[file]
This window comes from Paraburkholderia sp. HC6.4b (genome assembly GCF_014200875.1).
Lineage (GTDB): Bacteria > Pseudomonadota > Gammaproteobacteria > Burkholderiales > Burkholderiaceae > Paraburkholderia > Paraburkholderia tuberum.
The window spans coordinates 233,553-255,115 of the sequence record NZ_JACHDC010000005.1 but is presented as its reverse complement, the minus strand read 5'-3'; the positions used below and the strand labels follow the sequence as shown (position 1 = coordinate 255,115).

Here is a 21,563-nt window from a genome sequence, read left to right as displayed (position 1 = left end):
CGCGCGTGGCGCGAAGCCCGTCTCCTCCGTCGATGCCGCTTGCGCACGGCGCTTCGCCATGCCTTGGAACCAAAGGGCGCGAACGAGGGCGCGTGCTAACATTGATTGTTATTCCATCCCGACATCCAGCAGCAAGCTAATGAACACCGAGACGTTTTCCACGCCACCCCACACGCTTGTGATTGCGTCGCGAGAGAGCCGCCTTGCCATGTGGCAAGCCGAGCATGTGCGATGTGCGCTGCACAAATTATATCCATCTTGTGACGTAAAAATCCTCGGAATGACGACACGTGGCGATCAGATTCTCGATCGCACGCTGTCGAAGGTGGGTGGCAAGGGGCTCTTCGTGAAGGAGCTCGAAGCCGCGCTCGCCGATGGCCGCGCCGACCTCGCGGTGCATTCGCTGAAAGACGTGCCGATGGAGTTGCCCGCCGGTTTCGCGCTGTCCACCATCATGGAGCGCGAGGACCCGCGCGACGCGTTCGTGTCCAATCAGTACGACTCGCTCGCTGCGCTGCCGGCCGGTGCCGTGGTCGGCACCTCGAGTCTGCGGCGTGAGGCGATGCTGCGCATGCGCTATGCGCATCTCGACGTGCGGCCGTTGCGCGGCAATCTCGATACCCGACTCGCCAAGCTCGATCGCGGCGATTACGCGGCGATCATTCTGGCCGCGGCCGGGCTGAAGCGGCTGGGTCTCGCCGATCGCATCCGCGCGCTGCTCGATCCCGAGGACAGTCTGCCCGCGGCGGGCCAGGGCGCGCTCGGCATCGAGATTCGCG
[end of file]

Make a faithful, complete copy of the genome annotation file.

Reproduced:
This window comes from Paraburkholderia sp. HC6.4b (genome assembly GCF_014200875.1).
Lineage (GTDB): Bacteria > Pseudomonadota > Gammaproteobacteria > Burkholderiales > Burkholderiaceae > Paraburkholderia > Paraburkholderia tuberum.
The window spans coordinates 233,553-255,115 of the sequence record NZ_JACHDC010000005.1 but is presented as its reverse complement, the minus strand read 5'-3'; the positions used below and the strand labels follow the sequence as shown (position 1 = coordinate 255,115).

Here is a 21,563-nt window from a genome sequence, read left to right as displayed (position 1 = left end):
CGCGCGTGGCGCGAAGCCCGTCTCCTCCGTCGATGCCGCTTGCGCACGGCGCTTCGCCATGCCTTGGAACCAAAGGGCGCGAACGAGGGCGCGTGCTAACATTGATTGTTATTCCATCCCGACATCCAGCAGCAAGCTAATGAACACCGAGACGTTTTCCACGCCACCCCACACGCTTGTGATTGCGTCGCGAGAGAGCCGCCTTGCCATGTGGCAAGCCGAGCATGTGCGATGTGCGCTGCACAAATTATATCCATCTTGTGACGTAAAAATCCTCGGAATGACGACACGTGGCGATCAGATTCTCGATCGCACGCTGTCGAAGGTGGGTGGCAAGGGGCTCTTCGTGAAGGAGCTCGAAGCCGCGCTCGCCGATGGCCGCGCCGACCTCGCGGTGCATTCGCTGAAAGACGTGCCGATGGAGTTGCCCGCCGGTTTCGCGCTGTCCACCATCATGGAGCGCGAGGACCCGCGCGACGCGTTCGTGTCCAATCAGTACGACTCGCTCGCTGCGCTGCCGGCCGGTGCCGTGGTCGGCACCTCGAGTCTGCGGCGTGAGGCGATGCTGCGCATGCGCTATGCGCATCTCGACGTGCGGCCGTTGCGCGGCAATCTCGATACCCGACTCGCCAAGCTCGATCGCGGCGATTACGCGGCGATCATTCTGGCCGCGGCCGGGCTGAAGCGGCTGGGTCTCGCCGATCGCATCCGCGCGCTGCTCGATCCCGAGGACAGTCTGCCCGCGGCGGGCCAGGGCGCGCTCGGCATCGAGATTCGCG